Dr. Aida Lugo-Somolinos
[Nota: Una versión español de este comunicado de noticia llega tras la versión Inglés.]
More than three-quarters of Hispanic patients in North Carolina aren’t performing skin self-exams (SSE) to detect possible skin cancers, and physicians need to do a better job of educating their patients about this potentially life-saving practice, say researchers in the School of Medicine at the University of North Carolina at Chapel Hill.
Study results were reported earlier this year in the Research Letters section of the Archives of Dermatology.
“We know that the rates of melanoma, one of the deadliest skin cancers, are on the rise globally, and in the U.S., Hispanics and African-Americans often present to physicians with more advanced cases of the cancer,” said Dr. Aida Lugo-Somolinos, professor of dermatology at UNC. “We wanted to understand more fully why Hispanic patients weren’t performing SSEs and what role the physician was playing in the process, especially since SSEs may lead to earlier melanoma diagnosis.”
Researchers worked with Hispanic patients at Piedmont Health Services in Carrboro, UNC dermatology clinics and El Pueblo, a Hispanic advocacy group in Raleigh. Most participants, Lugo-Somolinos said, listed their country of origin as Mexico, but nine other countries were listed.
Among the results: 23 percent reported knowing skin-cancer risk factors, such as sun exposure; 9 percent received a regular skin examination; and 22 percent performed SSEs.
Darker-skinned individuals in the U.S., including Hispanics and African-Americans, have lower rates of skin cancer than Caucasians, but the risk remains, Lugo-Somolinos said. “We want to encourage primary care providers to help make their non-Caucasian patients aware they are also at risk for skin cancer, especially through sun exposure, even with darker skin,” she added.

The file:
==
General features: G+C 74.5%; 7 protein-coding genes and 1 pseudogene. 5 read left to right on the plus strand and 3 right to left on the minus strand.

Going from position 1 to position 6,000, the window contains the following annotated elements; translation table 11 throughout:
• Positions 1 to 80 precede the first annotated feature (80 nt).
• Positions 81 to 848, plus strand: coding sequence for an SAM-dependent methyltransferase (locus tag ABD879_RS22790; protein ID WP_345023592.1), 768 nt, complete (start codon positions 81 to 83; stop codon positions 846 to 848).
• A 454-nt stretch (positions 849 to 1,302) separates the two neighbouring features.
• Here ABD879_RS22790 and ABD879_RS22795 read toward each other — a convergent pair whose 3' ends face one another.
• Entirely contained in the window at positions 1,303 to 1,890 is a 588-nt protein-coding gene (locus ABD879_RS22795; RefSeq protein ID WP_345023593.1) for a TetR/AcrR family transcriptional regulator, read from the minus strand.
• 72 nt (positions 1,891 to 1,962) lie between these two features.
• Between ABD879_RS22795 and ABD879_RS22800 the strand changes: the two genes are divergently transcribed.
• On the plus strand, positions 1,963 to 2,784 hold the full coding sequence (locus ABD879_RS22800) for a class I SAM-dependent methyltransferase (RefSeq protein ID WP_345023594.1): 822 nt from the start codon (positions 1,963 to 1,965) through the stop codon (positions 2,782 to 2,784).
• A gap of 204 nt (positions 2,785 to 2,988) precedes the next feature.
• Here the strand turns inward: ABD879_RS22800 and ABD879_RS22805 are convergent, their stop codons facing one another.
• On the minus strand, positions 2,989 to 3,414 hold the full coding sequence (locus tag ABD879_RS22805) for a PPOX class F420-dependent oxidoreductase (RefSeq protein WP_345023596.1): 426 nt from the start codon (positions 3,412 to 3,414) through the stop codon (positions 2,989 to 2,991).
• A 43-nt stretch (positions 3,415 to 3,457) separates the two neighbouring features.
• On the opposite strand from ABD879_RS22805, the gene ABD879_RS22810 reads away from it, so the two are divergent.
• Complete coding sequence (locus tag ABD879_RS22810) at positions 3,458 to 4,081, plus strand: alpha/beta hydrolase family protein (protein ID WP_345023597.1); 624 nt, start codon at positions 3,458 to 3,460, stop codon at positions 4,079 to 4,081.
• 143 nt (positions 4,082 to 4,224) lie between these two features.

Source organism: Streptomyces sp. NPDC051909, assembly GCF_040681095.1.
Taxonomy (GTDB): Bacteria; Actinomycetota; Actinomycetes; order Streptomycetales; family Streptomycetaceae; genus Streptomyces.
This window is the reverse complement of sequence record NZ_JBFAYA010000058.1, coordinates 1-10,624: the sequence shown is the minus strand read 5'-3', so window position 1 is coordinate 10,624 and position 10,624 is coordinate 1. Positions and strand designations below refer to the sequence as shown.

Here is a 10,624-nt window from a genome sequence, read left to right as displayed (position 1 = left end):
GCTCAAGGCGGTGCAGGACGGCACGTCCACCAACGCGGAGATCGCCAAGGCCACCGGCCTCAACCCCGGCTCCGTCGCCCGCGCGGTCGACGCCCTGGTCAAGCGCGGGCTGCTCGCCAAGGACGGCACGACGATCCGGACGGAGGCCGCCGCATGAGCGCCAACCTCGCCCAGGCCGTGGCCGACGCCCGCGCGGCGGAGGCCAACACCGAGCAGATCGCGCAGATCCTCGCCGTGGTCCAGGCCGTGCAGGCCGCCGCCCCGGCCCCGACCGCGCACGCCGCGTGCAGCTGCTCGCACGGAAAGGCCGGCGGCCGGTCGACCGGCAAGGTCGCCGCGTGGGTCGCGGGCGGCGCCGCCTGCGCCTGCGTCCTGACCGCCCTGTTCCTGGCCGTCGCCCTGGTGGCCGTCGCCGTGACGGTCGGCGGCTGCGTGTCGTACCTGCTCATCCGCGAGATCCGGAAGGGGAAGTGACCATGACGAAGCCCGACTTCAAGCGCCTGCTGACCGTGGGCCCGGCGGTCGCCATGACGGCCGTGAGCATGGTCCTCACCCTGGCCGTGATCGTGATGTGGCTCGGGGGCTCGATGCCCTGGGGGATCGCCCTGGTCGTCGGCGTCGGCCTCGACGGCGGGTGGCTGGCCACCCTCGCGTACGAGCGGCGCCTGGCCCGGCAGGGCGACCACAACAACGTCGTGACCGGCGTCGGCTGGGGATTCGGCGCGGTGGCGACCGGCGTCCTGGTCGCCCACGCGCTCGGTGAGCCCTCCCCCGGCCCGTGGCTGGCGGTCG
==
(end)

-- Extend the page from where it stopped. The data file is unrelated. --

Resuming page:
Lugo-Somolinos, originally from Puerto Rico, came to UNC six years ago. She initially thought cultural traditions, especially the strong sense of modesty among women that she observed in her Puerto Rican patients, might explain her North Carolina Hispanic patients’ reluctance to perform SSEs or request skin exams from health care providers. She quickly learned that was not the case with the study population of Hispanics.
“We did not find patient modesty to be a barrier, but what we did find was that patients felt they didn’t have enough time with physicians to ask about preventive care such as skin exams,” she said. “We also learned that physicians were not taking the opportunity to raise the subject with their patients, as they do with other health promotion topics such as smoking cessation or seatbelt use.”
Lugo-Somolinos noted her varied experiences with patients in Puerto Rico and North Carolina highlight that there is no monolithic “Hispanic” community – and that individual countries and cultures must be understood and considered when working with Hispanic patients, she added.
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